Ioan Opris, Ph.D., Associate Scientist at University of Miami, Miami Project to Cure Paralysis, and his colleague Dr. Manuel F Casanova from the University of South Carolina School of Medicine Greenville, have edited and published a groundbreaking book about the physics of the mind titled The Physics of the Mind and Brain Disorders (Springer).
This volume endeavors to articulate recent advances that have been made toward the understanding of brain structure, functionality, and cognitive disorders based on fundamental principles of physics. A broad range of physical phenomena arise within the brain circuits that are encompassing perception, cognition, emotion, and action, being under investigation in this book. Novel insights into devastating cognitive disorders are revealed, such as schizophrenia, dementia, autism, aging, or addictions, as well as new and conceptual strategies for the potential mapping and repair of the brain.
“It must be a fascinating concert that of the mind paralleled by the brain’s physiology. I dreamed of articulating for the field this concert for forty years, and this dream became reality in this book that I co-edited with Dr. Casanova,” said Ioan Opris, Ph.D.
The Physics of the Mind and Brain Disorders surveys the least-probed domain of physics-related scientific resources, as applied to the multitude of aspects of the brain and its devastating disorders. An insight is provided to show how much physics may contribute to the imaging, diagnosis, treatment, and monitoring of the human mind/brain and to discuss brain repair strategies and the augmentation of brain functions. The crystalline structure of the brain, which consists of cortical layers, minicolumns, and microcircuits that operate concurrently with nanometric neurobiophysics, provides a foundation for understanding the myriad of functional disorders of the brain. The book is targeted to basic researchers in the fields of neuroscience, physics, biophysics, as well as clinicians in the fields of neurology, neurosurgery, psychology, psychiatry.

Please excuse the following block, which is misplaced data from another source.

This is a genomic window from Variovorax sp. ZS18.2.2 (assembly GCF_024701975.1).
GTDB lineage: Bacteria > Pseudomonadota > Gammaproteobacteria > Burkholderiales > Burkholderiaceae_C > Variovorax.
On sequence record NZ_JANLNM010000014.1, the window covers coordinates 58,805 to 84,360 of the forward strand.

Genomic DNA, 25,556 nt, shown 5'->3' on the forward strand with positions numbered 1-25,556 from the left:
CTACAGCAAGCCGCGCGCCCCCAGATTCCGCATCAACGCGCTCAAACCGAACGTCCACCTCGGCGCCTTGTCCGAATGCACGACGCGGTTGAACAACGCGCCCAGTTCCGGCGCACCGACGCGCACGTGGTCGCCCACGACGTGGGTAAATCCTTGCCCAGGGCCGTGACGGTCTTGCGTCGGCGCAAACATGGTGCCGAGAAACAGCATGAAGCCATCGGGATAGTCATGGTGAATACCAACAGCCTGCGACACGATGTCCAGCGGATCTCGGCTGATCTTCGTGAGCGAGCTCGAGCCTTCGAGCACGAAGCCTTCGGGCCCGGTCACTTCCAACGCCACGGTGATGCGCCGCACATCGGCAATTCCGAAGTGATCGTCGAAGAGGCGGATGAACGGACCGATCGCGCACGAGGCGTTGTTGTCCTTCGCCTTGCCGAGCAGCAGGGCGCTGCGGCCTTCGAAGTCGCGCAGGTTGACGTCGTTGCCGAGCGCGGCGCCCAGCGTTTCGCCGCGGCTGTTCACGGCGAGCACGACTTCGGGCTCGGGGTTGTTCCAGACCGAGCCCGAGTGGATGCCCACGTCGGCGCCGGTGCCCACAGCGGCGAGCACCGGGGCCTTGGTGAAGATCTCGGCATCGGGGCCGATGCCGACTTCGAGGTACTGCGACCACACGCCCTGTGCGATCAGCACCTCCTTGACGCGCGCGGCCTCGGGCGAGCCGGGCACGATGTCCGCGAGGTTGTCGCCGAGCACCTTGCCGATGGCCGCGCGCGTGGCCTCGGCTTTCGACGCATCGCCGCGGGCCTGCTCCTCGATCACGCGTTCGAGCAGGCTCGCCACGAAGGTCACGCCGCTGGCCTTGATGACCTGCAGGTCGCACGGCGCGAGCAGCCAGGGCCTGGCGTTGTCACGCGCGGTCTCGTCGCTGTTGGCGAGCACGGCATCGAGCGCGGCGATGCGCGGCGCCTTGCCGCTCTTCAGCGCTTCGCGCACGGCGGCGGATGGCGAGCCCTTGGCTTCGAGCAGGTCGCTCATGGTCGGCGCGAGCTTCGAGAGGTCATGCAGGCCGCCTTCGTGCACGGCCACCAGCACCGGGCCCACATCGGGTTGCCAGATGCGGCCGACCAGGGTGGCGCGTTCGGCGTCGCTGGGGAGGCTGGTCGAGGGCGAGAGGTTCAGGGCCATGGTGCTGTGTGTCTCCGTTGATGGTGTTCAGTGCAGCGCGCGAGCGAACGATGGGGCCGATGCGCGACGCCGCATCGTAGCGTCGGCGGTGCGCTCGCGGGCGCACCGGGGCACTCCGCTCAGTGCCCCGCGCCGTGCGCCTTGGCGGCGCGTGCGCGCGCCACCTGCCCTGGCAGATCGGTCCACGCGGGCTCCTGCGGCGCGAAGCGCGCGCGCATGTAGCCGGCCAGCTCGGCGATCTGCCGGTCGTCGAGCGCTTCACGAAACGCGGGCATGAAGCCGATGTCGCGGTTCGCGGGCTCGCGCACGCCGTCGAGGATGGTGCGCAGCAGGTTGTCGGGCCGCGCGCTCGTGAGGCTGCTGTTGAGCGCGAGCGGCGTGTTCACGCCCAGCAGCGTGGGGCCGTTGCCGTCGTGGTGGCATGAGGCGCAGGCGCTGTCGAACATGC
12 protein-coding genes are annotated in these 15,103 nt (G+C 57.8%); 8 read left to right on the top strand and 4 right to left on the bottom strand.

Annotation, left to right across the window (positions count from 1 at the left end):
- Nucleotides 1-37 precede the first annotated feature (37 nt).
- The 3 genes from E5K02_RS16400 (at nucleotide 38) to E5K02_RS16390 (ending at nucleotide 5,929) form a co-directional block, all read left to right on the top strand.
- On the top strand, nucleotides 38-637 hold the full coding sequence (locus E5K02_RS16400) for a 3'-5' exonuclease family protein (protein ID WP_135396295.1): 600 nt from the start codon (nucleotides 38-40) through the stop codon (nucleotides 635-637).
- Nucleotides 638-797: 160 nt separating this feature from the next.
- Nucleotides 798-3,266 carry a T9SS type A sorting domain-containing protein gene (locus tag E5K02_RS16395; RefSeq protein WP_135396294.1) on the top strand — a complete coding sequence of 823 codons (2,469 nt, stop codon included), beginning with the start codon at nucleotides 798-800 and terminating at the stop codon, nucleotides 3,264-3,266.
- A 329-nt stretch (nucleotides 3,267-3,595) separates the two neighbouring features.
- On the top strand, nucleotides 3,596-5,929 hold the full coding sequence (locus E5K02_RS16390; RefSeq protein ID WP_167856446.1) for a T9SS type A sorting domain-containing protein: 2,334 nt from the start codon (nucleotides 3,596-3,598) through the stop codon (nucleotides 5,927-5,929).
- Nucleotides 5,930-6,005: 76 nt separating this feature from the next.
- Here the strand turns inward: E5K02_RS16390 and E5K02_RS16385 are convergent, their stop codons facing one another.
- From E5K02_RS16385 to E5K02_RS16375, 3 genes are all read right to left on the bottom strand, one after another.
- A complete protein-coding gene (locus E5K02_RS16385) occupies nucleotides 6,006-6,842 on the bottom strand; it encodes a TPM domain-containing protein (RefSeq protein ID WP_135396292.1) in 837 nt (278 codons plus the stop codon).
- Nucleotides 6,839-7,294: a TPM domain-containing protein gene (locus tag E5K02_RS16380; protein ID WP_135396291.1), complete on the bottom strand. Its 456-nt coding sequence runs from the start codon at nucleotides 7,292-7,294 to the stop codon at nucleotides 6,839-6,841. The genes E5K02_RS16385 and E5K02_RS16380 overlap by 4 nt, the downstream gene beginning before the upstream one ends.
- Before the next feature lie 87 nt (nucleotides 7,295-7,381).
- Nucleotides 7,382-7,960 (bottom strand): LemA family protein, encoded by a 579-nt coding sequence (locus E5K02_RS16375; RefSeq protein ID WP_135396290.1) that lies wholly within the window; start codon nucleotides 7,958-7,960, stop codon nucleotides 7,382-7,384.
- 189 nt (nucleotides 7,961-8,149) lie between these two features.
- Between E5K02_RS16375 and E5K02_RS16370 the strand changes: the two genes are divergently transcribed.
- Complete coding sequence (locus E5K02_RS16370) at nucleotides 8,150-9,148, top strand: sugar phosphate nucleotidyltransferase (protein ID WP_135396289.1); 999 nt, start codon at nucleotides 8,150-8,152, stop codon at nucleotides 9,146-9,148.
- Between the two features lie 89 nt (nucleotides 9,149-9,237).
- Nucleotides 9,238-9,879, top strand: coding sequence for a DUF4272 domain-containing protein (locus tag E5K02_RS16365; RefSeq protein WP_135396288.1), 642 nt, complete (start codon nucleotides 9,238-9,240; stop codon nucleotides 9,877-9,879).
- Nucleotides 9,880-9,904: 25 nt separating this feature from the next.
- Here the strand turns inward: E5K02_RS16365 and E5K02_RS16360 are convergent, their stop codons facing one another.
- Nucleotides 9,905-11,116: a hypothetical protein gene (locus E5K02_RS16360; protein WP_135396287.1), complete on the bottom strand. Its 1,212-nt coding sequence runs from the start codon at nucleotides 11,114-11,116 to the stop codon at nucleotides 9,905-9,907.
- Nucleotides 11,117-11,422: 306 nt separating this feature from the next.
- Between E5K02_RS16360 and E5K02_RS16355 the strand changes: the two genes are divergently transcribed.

“An astonishing ensemble of contributions from all corners of present knowledge regarding the relationships between brain and mind. Despite the enormous variety of subjects and methodologies it covers, from basic anatomy to spirituality, the book is eclectic in the true sense, in that it manages to reconcile them with an unprecedented integrative effort. I am full of admiration,” said Joaquín M. Fuster, M.D., Ph.D., Distinguished Professor of Cognitive Neuroscience, UCLA Medical School.
This book will assist with enhancing the reader’s appreciation of how the brain is so intricately and elegantly interconnected to facilitate the processing of information while articulating the deleterious consequences that ensue when brain microcircuits become improperly wired.
The Physics of the Mind and Brain Disorders adds to the field of understanding by presenting an overarching integrated articulation of higher brain functions from combined physical and neuroscience fields, as well as from a normal versus brain disorders perspectives. The volume Physics of the Mind and Brain Disorders integrates the mind’s brain functions into a novel interdisciplinary approach that bridges Physics and the Mind.
“This is a most remarkable book plowing new ground on the perennial puzzle of physics and mind. There is no stone left unturned, no field left unexplored, and no argument spared to dissipate the philosophical fog surrounding the puzzle and transform it to a researchable problem. The treatise glows in originality, and every topic is as much groundbreaking as it is a thorough and authoritative review of the field. The new insights will cast a very long lasting influence in the years to come, with the bar set at a height difficult to surpass. But even trying to reach it, will be a fascinating journey. A constant source of inspiration and a must-read,” noted Apostolos P. Georgopoulos, MD, PhD, Regents Professor of Neurosceince, University of Minnesota.